Published by Harper Collins on January 7th 2013
Two beautifully poetic, yet incredibly different, books in a row. I had a great weekend of reading.
The Illusion of Separateness is a series of memories told by a string of strangers in years spanning from 1939 to 2010. Centering on soldiers wounded during World War II and the sacrifices they make, the novel traces the echoes of their choices through the second half of the century.
“When I was eleven, we learned that my condition is permanent. Doctors at a hospital on Park Avenue showed my parents thin squares of plastic that proved it. We were all disappointed. And even though my body was no different, it felt different, as though part of me had died; a part of me strangled by a sentence of bad news.”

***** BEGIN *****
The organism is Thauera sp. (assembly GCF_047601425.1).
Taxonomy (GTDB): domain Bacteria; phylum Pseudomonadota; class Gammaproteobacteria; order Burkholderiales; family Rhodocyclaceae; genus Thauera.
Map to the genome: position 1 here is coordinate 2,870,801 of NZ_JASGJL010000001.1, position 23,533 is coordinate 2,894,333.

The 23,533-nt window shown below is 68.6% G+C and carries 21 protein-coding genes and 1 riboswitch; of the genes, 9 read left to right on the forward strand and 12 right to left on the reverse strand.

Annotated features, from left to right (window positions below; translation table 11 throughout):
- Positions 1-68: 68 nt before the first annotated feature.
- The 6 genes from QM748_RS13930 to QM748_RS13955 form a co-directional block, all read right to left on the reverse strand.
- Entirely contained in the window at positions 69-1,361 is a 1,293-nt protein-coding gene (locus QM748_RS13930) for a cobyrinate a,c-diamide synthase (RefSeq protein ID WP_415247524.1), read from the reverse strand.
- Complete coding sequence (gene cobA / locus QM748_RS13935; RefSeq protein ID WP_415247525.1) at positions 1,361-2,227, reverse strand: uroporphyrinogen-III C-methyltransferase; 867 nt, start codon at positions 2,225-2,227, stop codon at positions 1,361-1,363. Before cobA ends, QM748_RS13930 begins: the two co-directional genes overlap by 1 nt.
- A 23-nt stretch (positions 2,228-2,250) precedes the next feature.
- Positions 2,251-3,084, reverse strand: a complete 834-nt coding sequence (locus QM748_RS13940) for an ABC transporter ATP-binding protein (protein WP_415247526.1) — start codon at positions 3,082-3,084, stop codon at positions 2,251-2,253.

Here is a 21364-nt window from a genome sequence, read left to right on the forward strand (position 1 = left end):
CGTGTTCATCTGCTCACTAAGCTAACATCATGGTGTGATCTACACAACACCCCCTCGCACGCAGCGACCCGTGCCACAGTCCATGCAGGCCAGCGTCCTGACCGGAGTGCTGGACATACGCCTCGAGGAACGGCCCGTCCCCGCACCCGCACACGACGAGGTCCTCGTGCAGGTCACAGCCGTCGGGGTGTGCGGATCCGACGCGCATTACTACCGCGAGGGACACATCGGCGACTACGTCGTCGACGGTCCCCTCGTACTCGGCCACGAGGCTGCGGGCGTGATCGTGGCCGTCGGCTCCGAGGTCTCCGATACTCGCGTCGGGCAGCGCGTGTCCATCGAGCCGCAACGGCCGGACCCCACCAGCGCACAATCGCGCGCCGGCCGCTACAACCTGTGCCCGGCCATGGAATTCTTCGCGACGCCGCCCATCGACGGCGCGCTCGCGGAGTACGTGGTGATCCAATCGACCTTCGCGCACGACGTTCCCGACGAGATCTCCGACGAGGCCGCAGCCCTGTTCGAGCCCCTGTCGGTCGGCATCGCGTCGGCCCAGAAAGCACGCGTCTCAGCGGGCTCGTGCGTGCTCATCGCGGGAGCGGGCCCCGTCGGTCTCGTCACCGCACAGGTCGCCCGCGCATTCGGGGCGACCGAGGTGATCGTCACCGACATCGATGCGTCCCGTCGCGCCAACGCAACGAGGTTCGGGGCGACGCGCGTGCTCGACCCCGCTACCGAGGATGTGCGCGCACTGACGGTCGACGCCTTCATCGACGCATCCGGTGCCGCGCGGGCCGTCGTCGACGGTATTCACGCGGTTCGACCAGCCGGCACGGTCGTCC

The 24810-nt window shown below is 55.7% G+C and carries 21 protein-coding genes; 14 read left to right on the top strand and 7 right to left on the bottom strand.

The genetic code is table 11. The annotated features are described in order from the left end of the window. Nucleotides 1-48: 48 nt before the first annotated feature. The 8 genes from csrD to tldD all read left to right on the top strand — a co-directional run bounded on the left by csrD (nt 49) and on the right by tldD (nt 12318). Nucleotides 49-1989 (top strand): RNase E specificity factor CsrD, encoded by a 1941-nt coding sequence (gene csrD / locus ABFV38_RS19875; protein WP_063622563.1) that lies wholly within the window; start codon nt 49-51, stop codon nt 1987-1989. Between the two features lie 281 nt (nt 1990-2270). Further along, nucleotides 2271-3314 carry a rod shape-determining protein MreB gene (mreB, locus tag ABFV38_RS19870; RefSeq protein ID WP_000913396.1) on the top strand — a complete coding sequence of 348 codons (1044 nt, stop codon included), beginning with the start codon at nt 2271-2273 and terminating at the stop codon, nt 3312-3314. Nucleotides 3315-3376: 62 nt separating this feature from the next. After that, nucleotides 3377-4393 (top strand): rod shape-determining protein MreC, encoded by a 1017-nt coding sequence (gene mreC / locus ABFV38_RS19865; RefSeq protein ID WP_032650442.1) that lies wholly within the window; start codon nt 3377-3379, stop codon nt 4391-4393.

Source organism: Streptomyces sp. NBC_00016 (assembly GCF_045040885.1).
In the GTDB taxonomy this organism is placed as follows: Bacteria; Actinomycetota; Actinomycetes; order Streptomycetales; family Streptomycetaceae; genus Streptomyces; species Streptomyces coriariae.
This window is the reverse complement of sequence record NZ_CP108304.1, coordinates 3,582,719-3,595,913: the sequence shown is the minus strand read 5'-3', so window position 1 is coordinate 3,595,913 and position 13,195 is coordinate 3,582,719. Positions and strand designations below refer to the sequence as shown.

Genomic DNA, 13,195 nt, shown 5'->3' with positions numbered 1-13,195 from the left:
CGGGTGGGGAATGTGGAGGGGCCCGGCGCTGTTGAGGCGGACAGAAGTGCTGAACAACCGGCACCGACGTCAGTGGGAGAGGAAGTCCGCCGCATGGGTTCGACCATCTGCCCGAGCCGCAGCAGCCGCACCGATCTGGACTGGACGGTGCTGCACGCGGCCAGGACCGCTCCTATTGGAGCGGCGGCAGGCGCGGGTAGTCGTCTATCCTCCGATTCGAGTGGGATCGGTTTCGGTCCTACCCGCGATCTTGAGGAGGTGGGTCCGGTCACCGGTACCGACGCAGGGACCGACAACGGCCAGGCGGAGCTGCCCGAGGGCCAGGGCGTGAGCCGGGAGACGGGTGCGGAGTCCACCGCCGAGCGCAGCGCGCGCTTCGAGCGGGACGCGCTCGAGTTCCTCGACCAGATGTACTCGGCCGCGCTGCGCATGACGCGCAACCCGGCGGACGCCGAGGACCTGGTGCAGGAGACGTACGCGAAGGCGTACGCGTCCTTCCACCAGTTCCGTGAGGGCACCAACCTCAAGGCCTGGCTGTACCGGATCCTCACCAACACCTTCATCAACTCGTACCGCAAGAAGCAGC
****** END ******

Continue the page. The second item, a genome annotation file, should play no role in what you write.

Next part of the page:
Throughout the novel, thoughts are often tapped out in clipped sentences rather than lyrical phrases, a technique that could read cold in a weak author’s hands but feels incredibly intimate coming from Van Booy. Each of the characters has a distinct voice, which makes it possible for the subtle lines to be drawn between them. Reading The Illusion of Separateness is almost like peeking into letters or journals that were meant for someone else, and Van Booy’s beautiful language makes entering their world feel like a secret privilege.
This is my first time reading anything from Simon Van Booy, but I’ve already made it a point to dig into his backlist – he easily gained a fan with The Illusion of Separateness.